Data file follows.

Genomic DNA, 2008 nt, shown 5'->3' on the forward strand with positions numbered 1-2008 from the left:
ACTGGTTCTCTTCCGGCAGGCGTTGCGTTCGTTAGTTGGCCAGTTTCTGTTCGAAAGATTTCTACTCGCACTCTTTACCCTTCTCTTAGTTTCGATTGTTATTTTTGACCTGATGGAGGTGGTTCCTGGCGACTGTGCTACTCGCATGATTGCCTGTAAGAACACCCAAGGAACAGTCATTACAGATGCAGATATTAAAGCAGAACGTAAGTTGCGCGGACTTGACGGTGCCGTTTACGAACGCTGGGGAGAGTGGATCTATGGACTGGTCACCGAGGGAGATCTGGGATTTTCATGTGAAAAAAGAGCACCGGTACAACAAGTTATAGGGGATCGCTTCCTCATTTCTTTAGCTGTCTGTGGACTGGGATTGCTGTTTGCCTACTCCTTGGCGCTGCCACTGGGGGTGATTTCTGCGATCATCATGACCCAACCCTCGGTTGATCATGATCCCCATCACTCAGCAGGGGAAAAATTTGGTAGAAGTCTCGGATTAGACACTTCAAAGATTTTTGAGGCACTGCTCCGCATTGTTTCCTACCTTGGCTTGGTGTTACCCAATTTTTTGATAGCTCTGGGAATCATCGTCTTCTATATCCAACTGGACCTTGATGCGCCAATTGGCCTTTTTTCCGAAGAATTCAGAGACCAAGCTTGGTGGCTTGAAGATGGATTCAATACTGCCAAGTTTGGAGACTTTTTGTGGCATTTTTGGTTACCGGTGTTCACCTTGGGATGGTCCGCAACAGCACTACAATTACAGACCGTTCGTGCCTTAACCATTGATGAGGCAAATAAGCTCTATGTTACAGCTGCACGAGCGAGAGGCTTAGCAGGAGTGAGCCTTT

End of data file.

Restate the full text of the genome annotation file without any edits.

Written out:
Genomic DNA, 2008 nt, shown 5'->3' on the forward strand with positions numbered 1-2008 from the left:
ACTGGTTCTCTTCCGGCAGGCGTTGCGTTCGTTAGTTGGCCAGTTTCTGTTCGAAAGATTTCTACTCGCACTCTTTACCCTTCTCTTAGTTTCGATTGTTATTTTTGACCTGATGGAGGTGGTTCCTGGCGACTGTGCTACTCGCATGATTGCCTGTAAGAACACCCAAGGAACAGTCATTACAGATGCAGATATTAAAGCAGAACGTAAGTTGCGCGGACTTGACGGTGCCGTTTACGAACGCTGGGGAGAGTGGATCTATGGACTGGTCACCGAGGGAGATCTGGGATTTTCATGTGAAAAAAGAGCACCGGTACAACAAGTTATAGGGGATCGCTTCCTCATTTCTTTAGCTGTCTGTGGACTGGGATTGCTGTTTGCCTACTCCTTGGCGCTGCCACTGGGGGTGATTTCTGCGATCATCATGACCCAACCCTCGGTTGATCATGATCCCCATCACTCAGCAGGGGAAAAATTTGGTAGAAGTCTCGGATTAGACACTTCAAAGATTTTTGAGGCACTGCTCCGCATTGTTTCCTACCTTGGCTTGGTGTTACCCAATTTTTTGATAGCTCTGGGAATCATCGTCTTCTATATCCAACTGGACCTTGATGCGCCAATTGGCCTTTTTTCCGAAGAATTCAGAGACCAAGCTTGGTGGCTTGAAGATGGATTCAATACTGCCAAGTTTGGAGACTTTTTGTGGCATTTTTGGTTACCGGTGTTCACCTTGGGATGGTCCGCAACAGCACTACAATTACAGACCGTTCGTGCCTTAACCATTGATGAGGCAAATAAGCTCTATGTTACAGCTGCACGAGCGAGAGGCTTAGCAGGAGTGAGCCTTT